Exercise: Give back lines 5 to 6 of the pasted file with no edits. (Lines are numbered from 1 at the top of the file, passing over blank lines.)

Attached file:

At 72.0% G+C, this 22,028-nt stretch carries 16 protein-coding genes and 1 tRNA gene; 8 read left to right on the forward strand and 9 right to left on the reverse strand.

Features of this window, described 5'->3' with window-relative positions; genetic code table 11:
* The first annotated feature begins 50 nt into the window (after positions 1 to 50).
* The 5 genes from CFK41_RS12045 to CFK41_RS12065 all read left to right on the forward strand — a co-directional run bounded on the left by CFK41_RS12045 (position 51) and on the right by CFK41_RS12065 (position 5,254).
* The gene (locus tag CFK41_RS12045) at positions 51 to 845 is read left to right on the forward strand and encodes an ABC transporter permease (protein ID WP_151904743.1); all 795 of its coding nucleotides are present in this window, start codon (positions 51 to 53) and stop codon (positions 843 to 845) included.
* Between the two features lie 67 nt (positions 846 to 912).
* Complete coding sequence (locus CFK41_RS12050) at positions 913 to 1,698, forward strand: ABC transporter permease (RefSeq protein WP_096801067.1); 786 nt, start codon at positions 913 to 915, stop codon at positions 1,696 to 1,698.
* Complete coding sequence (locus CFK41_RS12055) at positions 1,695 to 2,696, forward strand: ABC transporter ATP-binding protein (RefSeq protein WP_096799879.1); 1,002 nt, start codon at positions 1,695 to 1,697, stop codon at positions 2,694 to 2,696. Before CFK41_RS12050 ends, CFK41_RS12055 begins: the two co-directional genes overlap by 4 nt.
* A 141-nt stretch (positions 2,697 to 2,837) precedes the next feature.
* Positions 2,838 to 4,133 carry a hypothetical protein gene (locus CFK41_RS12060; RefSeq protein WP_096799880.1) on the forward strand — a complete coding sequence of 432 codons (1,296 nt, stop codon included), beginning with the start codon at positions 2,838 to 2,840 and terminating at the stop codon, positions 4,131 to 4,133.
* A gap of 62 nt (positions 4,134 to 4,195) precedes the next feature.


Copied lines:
* The gene (locus tag CFK41_RS12045) at positions 51 to 845 is read left to right on the forward strand and encodes an ABC transporter permease (protein ID WP_151904743.1); all 795 of its coding nucleotides are present in this window, start codon (positions 51 to 53) and stop codon (positions 843 to 845) included.
* Between the two features lie 67 nt (positions 846 to 912).